Last week, Atlantic writer Yascha Mounk called on America to “cancel everything.” At the time, this seemed radical. This week, approximately 17,000 years later in covid-19 time, it is conventional wisdom.

As Treasury Secretary Steven Mnuchin stepped up to the lectern on Tuesday to announce that the government would be looking for a way to send checks to every American in the next week or so, I thought of my own parallel proposal to Mounk’s: subsidize everything.

Those are hard words for a libertarian to say. But then this is a harder crisis than we’ve faced in anyone’s living memory. To put this in perspective: By some of the higher estimates, this virus could kill more than 1.5 million Americans. That’s more than all the Americans who have died in all wars since the country announced its independence from Britain.

To avoid this disastrous outcome, we need to “cancel everything” for some, hopefully short, period of time. But that won’t work unless we ensure that the people who will be most hurt — people and businesses who make things or provide services in a physical location — come through this relatively unscathed.

We’re going to have a recession, and in a certain sense we want a recession; if the economy is growing, it means too many people are still moving around. So there’s little use for traditional policies like payroll tax cuts, which aim to get people back to working and shopping as fast as possible. Instead, we have to think first about mitigating the suffering of those who have lost their jobs and, second, about keeping businesses on life support so they can go back to normal production as quickly as possible whenever we get the virus under control.

Democratic Party lawyer Marc Elias says states and Congress need to act now to ensure all votes count during the general election. These changes are overdue. (The Washington Post)

In this unprecedented situation, the government will need novel, creative policymaking to minimize the damage — and not just the same old predigested ideological programs. The first priority should be laid-off workers, who need secure access to what financial guru Dave Ramsey has dubbed the “four walls”: food, transportation, rent or mortgage, and utilities. That will mean, in part, putting cash into the hands of individuals who have been laid off or quarantined, first through checks, then through unusually generous unemployment insurance and some sort of federal sick-leave program. It will also mean declaring a moratorium on evictions and utility shutoffs, like the one Maryland Gov. Larry Hogan (R) has already put into place. Vehicle repossessions and residential mortgage foreclosures should be added to the list.

But that won’t be enough. Halting evictions, repossessions and the like will just shift the problem and the cost back to utilities, landlords and other providers of vital services, who have their own loan payments to make. So the government must keep those businesses solvent, with zero-interest loans if necessary, to help them survive the coming months.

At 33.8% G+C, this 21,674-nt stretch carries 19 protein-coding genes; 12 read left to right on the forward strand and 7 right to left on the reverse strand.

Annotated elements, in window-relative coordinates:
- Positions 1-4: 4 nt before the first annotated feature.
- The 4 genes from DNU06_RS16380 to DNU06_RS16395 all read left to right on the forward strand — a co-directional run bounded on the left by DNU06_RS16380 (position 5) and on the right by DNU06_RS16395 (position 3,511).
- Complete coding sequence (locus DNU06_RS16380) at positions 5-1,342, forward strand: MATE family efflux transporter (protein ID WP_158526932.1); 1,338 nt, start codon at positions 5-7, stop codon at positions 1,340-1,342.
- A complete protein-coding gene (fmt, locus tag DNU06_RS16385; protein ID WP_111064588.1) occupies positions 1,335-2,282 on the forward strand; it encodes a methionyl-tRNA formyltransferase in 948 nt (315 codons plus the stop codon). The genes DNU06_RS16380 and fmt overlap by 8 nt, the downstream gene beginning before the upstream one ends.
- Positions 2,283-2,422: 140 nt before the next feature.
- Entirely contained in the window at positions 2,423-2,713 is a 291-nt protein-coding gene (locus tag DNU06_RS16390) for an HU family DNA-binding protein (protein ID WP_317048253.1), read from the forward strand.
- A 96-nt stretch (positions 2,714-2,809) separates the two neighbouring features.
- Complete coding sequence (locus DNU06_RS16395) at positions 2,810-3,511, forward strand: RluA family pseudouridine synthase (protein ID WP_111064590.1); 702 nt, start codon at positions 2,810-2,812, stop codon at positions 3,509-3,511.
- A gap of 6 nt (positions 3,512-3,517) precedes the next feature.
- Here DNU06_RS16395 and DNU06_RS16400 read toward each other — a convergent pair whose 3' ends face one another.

Finally, the government must target employers, to ensure that as many people have a job to go back to when all of this is over. There are a lot of ways we could do that, but one of my favorites is Tim Bartik’s proposal to encourage “labor hoarding.”

Labor hoarding sounds nasty, but actually it’s good: It’s how economists describe employers who hold on to more employees than they really need during recessions. Finding and training good workers are expensive, so it is often cheaper in the long run to keep people on when demand falls. But employers also do this because, despite the stereotypes, most bosses hate to fire people and will go to almost any length — including letting unproductive employees skate — to avoid having to say, “We’re letting you go.”

This is a tendency the government should encourage right now. So Bartik suggests we offer employers a tax credit to maintain their payrolls above 90 percent of their 2019 average. It’s much cheaper than offering a payroll tax cut to people such as me who can easily transition to working from home, and provides employers a much more direct incentive to do what we want.

At this point, conservative readers may be shuffling uneasily. Isn’t this going to be expensive? Won’t unscrupulous people try to game the system? Won’t this distort the economy?

The answer to those questions is yes, yes and yes. In a normal time, or even a normal recession, I’d never suggest any of these measures.

But this is a most abnormal time. Our collective health relies on every other citizen doing the right thing and keeping their distance from everyone else. We need to make it as easy as possible for everyone to do the right thing. That’s going to cost money, some of which will go to people who don’t deserve it. The only justification is that it will cost all of us a lot more if we don’t take these steps. They are as necessary as they will be expensive.

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